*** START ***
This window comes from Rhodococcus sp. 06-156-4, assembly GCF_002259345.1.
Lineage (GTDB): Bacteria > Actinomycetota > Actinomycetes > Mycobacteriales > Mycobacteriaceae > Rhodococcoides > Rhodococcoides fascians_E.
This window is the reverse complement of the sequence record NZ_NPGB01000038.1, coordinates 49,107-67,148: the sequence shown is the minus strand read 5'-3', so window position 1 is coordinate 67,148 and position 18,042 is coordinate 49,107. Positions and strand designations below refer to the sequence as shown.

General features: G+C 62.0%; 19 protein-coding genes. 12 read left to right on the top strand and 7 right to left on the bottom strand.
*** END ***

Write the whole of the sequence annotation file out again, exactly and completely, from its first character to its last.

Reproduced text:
This window comes from Rhodococcus sp. 06-156-4, assembly GCF_002259345.1.
Lineage (GTDB): Bacteria > Actinomycetota > Actinomycetes > Mycobacteriales > Mycobacteriaceae > Rhodococcoides > Rhodococcoides fascians_E.
This window is the reverse complement of the sequence record NZ_NPGB01000038.1, coordinates 49,107-67,148: the sequence shown is the minus strand read 5'-3', so window position 1 is coordinate 67,148 and position 18,042 is coordinate 49,107. Positions and strand designations below refer to the sequence as shown.

General features: G+C 62.0%; 19 protein-coding genes. 12 read left to right on the top strand and 7 right to left on the bottom strand.